Skip the trials for terrorists

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By Benjamin Wittes and Jack Goldsmith
Friday, November 19, 2010

The Obama administration's critics are missing the point on Ahmed Ghailani. Their reaction to his acquittal this week on 284 criminal counts and conviction on only one exaggerates both the vices of civilian courts and the virtues of military commissions. And it elides an important alternative to trial in either forum - military detention without trial - that today looks more attractive than ever as a means for incapacitating terrorists.

The decision by the Manhattan federal court jury Wednesday in the case of the 1998 U.S. embassy bombings in Africa - the first federal court trial of a Guantanamo detainee - has triggered a predictable political backlash against President Obama. The prosecution was designed to showcase the feasibility of terrorist trials in civilian courts. Instead, it has turned into a near-miss that highlights the risks of those cases.

In response, Rep. Peter King (R-N.Y.) sounded a common theme in demanding that the Obama administration "abandon its ill-advised plan to try Guantanamo terrorists" in federal court - which he termed "absolute insanity" - and in insisting that terrorists instead face trial in military commissions. This is the wrong lesson to draw from this case.

The government had a difficult time convicting Ghailani in large part because presiding Judge Lewis Kaplan excluded a key witness that the government had acknowledged it knew about through coercive interrogations. Many critics of civilian trials claim that this problem would not have occurred in a military commission, but that is very probably wrong. The legal standard for excluding such evidence in military commissions would depend on the military judge's sense of the "interests of justice." The government would be foolish to rely on military judges' willingness to admit evidence obtained - even in a derivative fashion - as a result of coercion. There is not much reason to think that the government would have had an easier time against Ghailani on this score if it had proceeded in a commission.

There is, however, reason to think that a commission trial would have presented problems not present in Ghailani's civilian trial. One central problem is that the conspiracy charge on which Ghailani was nabbed might not be valid in military commissions; three sitting Supreme Court justices have said as much, and many scholars agree. On this and other issues from evidentiary and procedural rules to fundamental constitutional questions, military commissions raise legal uncertainties that have yet to be sorted out by appellate courts. Civilian courts, by contrast, are tried and true. They have produced a great many terrorist convictions, and a verdict in one is much easier to defend on appeal.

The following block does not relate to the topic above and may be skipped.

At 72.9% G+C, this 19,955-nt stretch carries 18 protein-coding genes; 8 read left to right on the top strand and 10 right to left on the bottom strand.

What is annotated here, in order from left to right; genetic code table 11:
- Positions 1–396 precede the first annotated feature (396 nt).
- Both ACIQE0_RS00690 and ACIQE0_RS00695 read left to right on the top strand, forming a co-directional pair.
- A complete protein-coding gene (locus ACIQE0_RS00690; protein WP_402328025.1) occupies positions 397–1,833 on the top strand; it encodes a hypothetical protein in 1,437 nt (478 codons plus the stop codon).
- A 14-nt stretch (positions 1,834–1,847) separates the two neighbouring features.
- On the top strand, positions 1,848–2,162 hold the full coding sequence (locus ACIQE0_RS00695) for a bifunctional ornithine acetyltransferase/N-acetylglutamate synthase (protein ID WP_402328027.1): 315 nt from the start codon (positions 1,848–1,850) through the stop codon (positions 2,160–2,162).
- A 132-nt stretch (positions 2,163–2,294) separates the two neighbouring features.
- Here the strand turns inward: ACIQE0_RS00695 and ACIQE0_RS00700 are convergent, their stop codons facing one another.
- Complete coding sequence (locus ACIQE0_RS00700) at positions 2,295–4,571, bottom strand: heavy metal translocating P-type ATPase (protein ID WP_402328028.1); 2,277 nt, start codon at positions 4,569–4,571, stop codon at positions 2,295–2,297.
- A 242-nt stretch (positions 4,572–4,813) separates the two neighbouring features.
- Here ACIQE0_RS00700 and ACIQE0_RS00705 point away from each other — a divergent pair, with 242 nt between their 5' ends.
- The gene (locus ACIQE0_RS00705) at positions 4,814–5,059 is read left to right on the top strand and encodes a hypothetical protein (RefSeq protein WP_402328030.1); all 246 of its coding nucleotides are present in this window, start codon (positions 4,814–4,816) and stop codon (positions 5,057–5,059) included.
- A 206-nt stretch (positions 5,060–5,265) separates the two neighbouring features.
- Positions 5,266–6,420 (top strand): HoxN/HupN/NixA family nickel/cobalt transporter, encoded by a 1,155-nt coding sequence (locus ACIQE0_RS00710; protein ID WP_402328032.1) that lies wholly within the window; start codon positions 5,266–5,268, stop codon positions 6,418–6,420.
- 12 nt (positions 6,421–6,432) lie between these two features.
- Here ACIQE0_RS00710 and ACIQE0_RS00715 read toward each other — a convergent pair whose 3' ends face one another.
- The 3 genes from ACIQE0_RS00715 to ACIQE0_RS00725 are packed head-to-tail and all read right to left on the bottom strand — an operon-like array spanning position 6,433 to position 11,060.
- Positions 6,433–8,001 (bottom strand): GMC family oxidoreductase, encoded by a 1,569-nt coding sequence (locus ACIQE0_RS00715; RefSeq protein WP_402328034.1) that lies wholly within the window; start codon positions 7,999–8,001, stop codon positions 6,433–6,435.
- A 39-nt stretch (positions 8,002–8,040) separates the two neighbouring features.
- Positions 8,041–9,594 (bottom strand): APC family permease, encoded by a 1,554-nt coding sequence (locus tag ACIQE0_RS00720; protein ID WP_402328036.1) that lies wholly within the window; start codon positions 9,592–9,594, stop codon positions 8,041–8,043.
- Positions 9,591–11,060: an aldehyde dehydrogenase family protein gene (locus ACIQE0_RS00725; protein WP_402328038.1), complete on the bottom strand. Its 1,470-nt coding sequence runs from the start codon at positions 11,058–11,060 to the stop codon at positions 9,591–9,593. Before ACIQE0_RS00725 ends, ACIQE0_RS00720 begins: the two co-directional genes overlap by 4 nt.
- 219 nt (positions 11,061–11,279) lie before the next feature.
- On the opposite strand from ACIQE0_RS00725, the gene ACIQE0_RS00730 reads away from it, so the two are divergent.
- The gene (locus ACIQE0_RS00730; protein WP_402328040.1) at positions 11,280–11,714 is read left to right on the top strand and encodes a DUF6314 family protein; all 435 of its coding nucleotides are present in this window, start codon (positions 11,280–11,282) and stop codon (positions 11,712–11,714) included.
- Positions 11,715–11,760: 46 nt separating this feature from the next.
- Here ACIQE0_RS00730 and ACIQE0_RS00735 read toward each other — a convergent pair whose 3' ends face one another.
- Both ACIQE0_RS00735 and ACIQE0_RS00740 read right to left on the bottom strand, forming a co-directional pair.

While the Ghailani verdict does not argue for military commissions over civilian trials, it does highlight the attraction of military detention without trial at all. This is the traditional ground on which enemy soldiers have been held in wartime. The government has a lesser burden in justifying military detention before a habeas corpus court than it has in convicting a terrorist of a crime at trial. The courts broadly accept that Congress has authorized military detention and that it is a perfectly legitimate form of terrorist incapacitation. Yet the Obama administration, while embracing the legality and necessity of military detention, has expressed a strong preference for trials instead. The Post reported last weekend that the administration is rethinking that stance with respect to the Sept. 11 conspirators, and Ghailani's verdict should spur that reconsideration.

A year ago Thursday, Attorney General Eric Holder said in connection with trying the Sept. 11 cases in a civilian court: "Failure is not an option. These are cases that have to be won. I don't expect that we will have a contrary result." But the Ghailani prosecution illustrates, and any fair trial assumes, that failure is indeed an option.

Imagine that Ghailani had been acquitted on all counts. The administration would then have faced a terrible choice between releasing him or - as the attorney general and Judge Kaplan have said is possible - continuing to hold him in military detention indefinitely despite his acquittal. The first option would be unsafe for the nation and suicidal politically. The second option would look terrible in light of an acquittal and would harm the legitimacy of every subsequent terrorist trial.

This terrible choice - which came close to becoming a reality - reveals why military detention is fundamental and appropriate here. The reason the first option is unsafe and the second option is available is that Ghailani helped conduct a major terrorist operation on behalf of a group with which the country is at war. Military detention was designed precisely to prevent such fighters from returning to the battlefield. It is a tradition-sanctioned, congressionally authorized, court-blessed, resource-saving, security-preserving, easier-than-trial option for long-term terrorist incapacitation.

This is not, we want to emphasize, an argument that either civilian trials or military commissions are illegitimate venues for terrorist trials or that they should never be used. Rather, it is a pragmatic argument in favor of a lawful alternative whose use, given the difficult events of the past nine years, now makes more sense than trial in any forum for a dwindling group of Guantanamo detainees whose prosecutions are more trouble and risk than they're worth.

Benjamin Wittes is a senior fellow at the Brookings Institution. Jack Goldsmith teaches at Harvard Law School and served as an assistant attorney general in the Bush administration. Both are members of the Hoover Institution's Task Force on National Security and Law.


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